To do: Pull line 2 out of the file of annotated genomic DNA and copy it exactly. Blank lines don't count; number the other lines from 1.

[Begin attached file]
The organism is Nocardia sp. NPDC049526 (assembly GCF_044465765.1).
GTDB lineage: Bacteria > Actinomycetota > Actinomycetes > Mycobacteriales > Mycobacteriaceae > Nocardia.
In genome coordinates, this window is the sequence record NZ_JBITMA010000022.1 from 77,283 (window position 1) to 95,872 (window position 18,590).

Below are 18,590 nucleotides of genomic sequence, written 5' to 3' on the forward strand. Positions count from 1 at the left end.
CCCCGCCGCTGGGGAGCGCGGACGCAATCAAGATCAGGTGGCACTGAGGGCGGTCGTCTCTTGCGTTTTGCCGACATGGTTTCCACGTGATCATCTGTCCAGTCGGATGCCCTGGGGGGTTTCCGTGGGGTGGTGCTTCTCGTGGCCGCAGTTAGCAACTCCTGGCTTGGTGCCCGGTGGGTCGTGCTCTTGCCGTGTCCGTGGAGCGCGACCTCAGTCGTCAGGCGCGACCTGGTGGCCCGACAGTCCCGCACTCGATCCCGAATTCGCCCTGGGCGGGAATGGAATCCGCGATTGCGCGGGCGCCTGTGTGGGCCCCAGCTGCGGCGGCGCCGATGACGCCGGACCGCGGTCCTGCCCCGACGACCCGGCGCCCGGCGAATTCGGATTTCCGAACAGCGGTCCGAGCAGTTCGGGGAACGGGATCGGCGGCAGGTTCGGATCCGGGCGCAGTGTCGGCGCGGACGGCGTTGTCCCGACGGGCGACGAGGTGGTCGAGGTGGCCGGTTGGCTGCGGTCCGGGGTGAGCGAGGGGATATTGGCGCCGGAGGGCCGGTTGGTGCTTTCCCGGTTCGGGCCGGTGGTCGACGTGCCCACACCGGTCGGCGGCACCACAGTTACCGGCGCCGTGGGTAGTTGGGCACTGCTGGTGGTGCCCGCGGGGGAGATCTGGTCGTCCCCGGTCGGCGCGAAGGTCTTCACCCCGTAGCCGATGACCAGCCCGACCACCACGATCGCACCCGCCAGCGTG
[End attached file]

GTDB lineage: Bacteria > Actinomycetota > Actinomycetes > Mycobacteriales > Mycobacteriaceae > Nocardia.